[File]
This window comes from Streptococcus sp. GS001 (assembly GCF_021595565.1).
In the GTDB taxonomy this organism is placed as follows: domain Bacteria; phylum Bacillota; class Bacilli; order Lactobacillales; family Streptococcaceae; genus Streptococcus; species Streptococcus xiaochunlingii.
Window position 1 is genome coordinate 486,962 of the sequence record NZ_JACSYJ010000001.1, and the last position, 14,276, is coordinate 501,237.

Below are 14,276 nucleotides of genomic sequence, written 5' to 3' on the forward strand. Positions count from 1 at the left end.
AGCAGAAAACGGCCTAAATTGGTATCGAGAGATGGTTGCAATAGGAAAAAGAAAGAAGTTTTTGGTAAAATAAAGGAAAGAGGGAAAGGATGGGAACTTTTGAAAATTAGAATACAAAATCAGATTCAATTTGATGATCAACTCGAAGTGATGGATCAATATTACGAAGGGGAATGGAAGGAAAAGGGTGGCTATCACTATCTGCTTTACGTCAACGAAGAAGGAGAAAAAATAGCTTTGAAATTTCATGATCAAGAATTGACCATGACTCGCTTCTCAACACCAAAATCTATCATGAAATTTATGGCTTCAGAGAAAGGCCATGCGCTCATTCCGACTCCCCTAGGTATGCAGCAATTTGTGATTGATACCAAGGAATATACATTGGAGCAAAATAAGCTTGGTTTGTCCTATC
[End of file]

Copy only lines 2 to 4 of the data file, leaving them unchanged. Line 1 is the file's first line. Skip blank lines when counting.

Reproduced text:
In the GTDB taxonomy this organism is placed as follows: domain Bacteria; phylum Bacillota; class Bacilli; order Lactobacillales; family Streptococcaceae; genus Streptococcus; species Streptococcus xiaochunlingii.
Window position 1 is genome coordinate 486,962 of the sequence record NZ_JACSYJ010000001.1, and the last position, 14,276, is coordinate 501,237.

Below are 14,276 nucleotides of genomic sequence, written 5' to 3' on the forward strand. Positions count from 1 at the left end.